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How the Pandemic Is Changing the Charter Customer Experience

Providers implement safety measures but worry about the “impersonal” touch.

Maybe you haven’t chartered since the pandemic began. Or perhaps you’re a first-timer wondering what life was like on board before the flight crews wore masks. Or you could be a long-term customer curious about how your provider’s new normal compares with that of other companies. We asked some leading charter operators and brokers about the changes they’ve implemented and seen that affect their customers’ experience with prices, catering, health screenings, cabin attendant protocols, and more.

The companies we spoke with include Clay Lacy Aviation, Executive Jet Management, Jet Aviation, Jet Linx, Magellan Jets, Paramount Business Jets, Priester Aviation, Solairus Aviation, and XO. This list includes three of the top five, and half of the dozen largest charter operators as well as seasoned brokerages that utilize a network of vetted operators. So their responses reflect what any customer of a quality charter provider will likely experience now and for the foreseeable future.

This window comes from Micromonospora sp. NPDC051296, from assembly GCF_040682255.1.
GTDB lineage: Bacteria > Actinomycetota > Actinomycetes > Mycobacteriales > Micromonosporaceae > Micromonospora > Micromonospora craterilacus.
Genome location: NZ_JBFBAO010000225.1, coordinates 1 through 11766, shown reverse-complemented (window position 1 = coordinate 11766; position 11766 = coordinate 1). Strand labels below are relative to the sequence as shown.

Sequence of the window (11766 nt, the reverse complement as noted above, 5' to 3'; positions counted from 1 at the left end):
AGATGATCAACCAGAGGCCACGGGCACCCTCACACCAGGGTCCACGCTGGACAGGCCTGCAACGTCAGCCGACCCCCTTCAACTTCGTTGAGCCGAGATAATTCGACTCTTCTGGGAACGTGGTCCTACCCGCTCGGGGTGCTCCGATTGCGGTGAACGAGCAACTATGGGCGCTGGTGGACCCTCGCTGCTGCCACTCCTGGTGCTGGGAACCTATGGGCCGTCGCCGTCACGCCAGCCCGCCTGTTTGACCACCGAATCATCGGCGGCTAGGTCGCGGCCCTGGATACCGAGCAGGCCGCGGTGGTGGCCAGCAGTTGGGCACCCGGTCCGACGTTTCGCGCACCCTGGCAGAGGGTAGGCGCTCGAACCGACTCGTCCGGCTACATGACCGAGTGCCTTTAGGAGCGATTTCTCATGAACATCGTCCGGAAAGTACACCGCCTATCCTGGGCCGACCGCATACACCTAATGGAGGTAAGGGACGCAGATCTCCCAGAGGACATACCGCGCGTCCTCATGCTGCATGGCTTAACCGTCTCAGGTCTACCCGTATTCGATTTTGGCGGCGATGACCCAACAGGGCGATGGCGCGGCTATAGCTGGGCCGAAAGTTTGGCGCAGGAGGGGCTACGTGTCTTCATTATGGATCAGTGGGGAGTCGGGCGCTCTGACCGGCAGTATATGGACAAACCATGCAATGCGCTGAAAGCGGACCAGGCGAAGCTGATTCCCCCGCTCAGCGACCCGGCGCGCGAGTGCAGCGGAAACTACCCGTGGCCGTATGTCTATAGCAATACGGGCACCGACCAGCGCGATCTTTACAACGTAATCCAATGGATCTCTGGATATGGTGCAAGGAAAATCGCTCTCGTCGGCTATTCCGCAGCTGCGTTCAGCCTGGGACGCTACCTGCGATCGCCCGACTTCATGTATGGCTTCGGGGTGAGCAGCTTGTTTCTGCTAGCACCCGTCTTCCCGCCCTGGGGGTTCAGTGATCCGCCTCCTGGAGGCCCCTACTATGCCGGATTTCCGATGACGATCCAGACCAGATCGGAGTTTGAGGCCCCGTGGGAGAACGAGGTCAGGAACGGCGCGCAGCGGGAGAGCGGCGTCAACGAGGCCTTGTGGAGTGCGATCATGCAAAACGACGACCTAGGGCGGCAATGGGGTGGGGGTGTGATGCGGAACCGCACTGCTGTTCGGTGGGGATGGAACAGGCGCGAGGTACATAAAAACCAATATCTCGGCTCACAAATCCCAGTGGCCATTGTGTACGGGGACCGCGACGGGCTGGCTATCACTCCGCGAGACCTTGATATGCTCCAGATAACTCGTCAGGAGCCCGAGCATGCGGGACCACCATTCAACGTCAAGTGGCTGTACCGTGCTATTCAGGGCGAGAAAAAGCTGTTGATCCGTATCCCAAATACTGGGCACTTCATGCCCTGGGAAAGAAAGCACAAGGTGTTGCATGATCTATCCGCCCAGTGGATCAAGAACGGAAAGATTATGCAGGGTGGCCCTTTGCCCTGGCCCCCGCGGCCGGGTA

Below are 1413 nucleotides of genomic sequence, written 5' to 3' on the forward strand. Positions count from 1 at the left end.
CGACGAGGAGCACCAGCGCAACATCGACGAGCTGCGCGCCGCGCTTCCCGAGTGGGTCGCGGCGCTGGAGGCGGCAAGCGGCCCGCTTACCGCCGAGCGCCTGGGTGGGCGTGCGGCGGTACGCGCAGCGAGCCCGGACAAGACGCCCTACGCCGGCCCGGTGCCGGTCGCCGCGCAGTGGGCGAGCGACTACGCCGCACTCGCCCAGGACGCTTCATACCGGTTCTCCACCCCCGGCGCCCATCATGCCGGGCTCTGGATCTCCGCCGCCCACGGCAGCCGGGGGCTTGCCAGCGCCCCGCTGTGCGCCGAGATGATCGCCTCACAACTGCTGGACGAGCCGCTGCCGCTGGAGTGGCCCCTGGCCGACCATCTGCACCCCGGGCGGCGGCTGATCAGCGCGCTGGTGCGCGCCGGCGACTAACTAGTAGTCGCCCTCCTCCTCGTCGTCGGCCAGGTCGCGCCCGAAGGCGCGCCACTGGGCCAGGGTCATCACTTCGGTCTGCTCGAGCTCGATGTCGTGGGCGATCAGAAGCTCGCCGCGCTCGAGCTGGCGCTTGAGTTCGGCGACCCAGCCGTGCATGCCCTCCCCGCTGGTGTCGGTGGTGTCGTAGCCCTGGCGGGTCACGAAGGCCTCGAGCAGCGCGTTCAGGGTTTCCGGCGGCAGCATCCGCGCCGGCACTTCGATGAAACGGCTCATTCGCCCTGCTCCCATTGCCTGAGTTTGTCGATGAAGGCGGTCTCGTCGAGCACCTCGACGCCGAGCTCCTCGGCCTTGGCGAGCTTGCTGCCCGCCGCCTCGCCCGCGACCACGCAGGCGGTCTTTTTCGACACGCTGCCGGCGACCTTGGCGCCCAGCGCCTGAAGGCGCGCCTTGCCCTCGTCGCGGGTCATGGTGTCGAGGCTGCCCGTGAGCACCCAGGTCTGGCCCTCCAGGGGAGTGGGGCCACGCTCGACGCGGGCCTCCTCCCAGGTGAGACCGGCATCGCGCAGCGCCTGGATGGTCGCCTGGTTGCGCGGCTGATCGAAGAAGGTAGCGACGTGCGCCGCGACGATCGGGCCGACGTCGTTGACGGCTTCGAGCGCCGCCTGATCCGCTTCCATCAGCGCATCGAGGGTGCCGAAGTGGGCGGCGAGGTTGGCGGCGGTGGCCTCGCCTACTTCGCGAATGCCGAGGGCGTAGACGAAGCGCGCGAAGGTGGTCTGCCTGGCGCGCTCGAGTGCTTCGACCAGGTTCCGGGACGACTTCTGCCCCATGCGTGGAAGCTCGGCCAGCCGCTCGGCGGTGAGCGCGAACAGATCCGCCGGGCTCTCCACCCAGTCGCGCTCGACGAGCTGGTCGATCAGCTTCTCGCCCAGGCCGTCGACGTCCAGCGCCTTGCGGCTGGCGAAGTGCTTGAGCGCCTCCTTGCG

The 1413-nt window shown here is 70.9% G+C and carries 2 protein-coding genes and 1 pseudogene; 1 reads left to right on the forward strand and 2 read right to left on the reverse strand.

First, about pricing: charter costs have been swinging wildly, exhibiting “as much volatility as we’ve seen in the stock market,” says Anthony Tivnan, cofounder and president of brokerage Magellan Jets. The swings have been almost exclusively on the downside, with prices bouncing from the initial lockdown plunge to partial recoveries (such as in the summer travel season). Such fluctuations are expected to continue at least until international borders reopen.

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Point-to-point, or one-way, pricing has become more available on some routes and less on others, respondents report. These flights are particularly in demand by first-time charterers drawn to private aviation by COVID-19 exigencies, says Leslie Cheshier, Jet Aviation’s vice president for owner and charter services for the Americas. “They are definitely shopping around, looking for the best price point,” she notes, adding that Jet Aviation is spending “more time with this market segment to help educate them.” So are other providers.